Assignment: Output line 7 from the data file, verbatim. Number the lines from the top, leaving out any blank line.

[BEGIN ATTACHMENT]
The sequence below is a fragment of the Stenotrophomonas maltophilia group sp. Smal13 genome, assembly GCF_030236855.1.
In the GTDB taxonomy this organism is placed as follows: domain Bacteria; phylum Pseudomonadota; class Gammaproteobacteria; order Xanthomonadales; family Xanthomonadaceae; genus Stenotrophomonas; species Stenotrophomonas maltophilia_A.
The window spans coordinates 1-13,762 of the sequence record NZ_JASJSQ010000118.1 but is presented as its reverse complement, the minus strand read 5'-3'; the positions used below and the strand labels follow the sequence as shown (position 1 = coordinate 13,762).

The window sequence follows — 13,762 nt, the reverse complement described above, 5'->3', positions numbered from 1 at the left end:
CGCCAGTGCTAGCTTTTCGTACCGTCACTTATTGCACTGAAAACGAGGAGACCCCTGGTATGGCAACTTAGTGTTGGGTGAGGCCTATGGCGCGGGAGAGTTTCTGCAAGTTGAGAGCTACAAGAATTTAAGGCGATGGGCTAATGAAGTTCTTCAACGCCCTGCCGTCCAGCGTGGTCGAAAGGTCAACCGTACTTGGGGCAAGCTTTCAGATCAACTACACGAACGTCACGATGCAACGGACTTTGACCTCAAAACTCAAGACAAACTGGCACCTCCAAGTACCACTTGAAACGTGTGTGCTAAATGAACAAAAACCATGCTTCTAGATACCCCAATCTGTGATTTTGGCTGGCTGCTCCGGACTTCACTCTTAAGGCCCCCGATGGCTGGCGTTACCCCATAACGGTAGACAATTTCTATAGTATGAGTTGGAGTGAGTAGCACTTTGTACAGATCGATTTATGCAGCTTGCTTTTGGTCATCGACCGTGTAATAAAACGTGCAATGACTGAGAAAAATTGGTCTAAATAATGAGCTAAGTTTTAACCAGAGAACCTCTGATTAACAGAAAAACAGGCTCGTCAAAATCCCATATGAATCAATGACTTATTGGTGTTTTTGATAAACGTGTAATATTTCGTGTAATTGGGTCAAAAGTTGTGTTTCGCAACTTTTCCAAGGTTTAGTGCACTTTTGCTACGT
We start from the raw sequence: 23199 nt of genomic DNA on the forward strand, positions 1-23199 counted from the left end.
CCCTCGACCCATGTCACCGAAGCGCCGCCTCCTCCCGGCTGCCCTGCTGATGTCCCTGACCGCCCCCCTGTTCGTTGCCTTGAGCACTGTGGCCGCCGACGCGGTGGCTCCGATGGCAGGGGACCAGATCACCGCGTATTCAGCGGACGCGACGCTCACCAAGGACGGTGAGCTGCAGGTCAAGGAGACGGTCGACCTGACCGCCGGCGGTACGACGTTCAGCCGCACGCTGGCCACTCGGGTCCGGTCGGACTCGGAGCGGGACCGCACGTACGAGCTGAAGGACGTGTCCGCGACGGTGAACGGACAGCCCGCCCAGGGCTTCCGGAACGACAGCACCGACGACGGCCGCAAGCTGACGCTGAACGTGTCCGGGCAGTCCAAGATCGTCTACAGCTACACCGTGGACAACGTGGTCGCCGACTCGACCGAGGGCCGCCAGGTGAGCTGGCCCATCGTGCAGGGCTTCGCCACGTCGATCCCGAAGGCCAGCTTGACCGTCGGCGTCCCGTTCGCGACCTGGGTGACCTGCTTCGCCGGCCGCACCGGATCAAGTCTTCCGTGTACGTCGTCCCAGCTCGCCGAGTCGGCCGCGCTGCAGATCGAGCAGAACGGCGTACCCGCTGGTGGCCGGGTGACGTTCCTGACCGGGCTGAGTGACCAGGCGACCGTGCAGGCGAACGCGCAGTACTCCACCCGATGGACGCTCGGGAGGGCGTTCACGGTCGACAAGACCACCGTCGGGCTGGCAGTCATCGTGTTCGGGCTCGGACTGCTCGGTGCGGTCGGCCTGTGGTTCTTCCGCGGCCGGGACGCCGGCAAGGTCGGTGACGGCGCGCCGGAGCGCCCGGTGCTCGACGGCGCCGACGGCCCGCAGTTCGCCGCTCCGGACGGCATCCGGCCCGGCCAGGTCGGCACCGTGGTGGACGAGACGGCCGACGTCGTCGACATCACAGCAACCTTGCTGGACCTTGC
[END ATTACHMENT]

CCCTCGACCCATGTCACCGAAGCGCCGCCTCCTCCCGGCTGCCCTGCTGATGTCCCTGACCGCCCCCCTGTTCGTTGCCTTGAGCACTGTGGCCGCCGACGCGGTGGCTCCGATGGCAGGGGACCAGATCACCGCGTATTCAGCGGACGCGACGCTCACCAAGGACGGTGAGCTGCAGGTCAAGGAGACGGTCGACCTGACCGCCGGCGGTACGACGTTCAGCCGCACGCTGGCCACTCGGGTCCGGTCGGACTCGGAGCGGGACCGCACGTACGAGCTGAAGGACGTGTCCGCGACGGTGAACGGACAGCCCGCCCAGGGCTTCCGGAACGACAGCACCGACGACGGCCGCAAGCTGACGCTGAACGTGTCCGGGCAGTCCAAGATCGTCTACAGCTACACCGTGGACAACGTGGTCGCCGACTCGACCGAGGGCCGCCAGGTGAGCTGGCCCATCGTGCAGGGCTTCGCCACGTCGATCCCGAAGGCCAGCTTGACCGTCGGCGTCCCGTTCGCGACCTGGGTGACCTGCTTCGCCGGCCGCACCGGATCAAGTCTTCCGTGTACGTCGTCCCAGCTCGCCGAGTCGGCCGCGCTGCAGATCGAGCAGAACGGCGTACCCGCTGGTGGCCGGGTGACGTTCCTGACCGGGCTGAGTGACCAGGCGACCGTGCAGGCGAACGCGCAGTACTCCACCCGATGGACGCTCGGGAGGGCGTTCACGGTCGACAAGACCACCGTCGGGCTGGCAGTCATCGTGTTCGGGCTCGGACTGCTCGGTGCGGTCGGCCTGTGGTTCTTCCGCGGCCGGGACGCCGGCAAGGTCGGTGACGGCGCGCCGGAGCGCCCGGTGCTCGACGGCGCCGACGGCCCGCAGTTCGCCGCTCCGGACGGCATCCGGCCCGGCCAGGTCGGCACCGTGGTGGACGAGACGGCCGACGTCGTCGACATCACAGCAACCTTGCTGGACCTTGC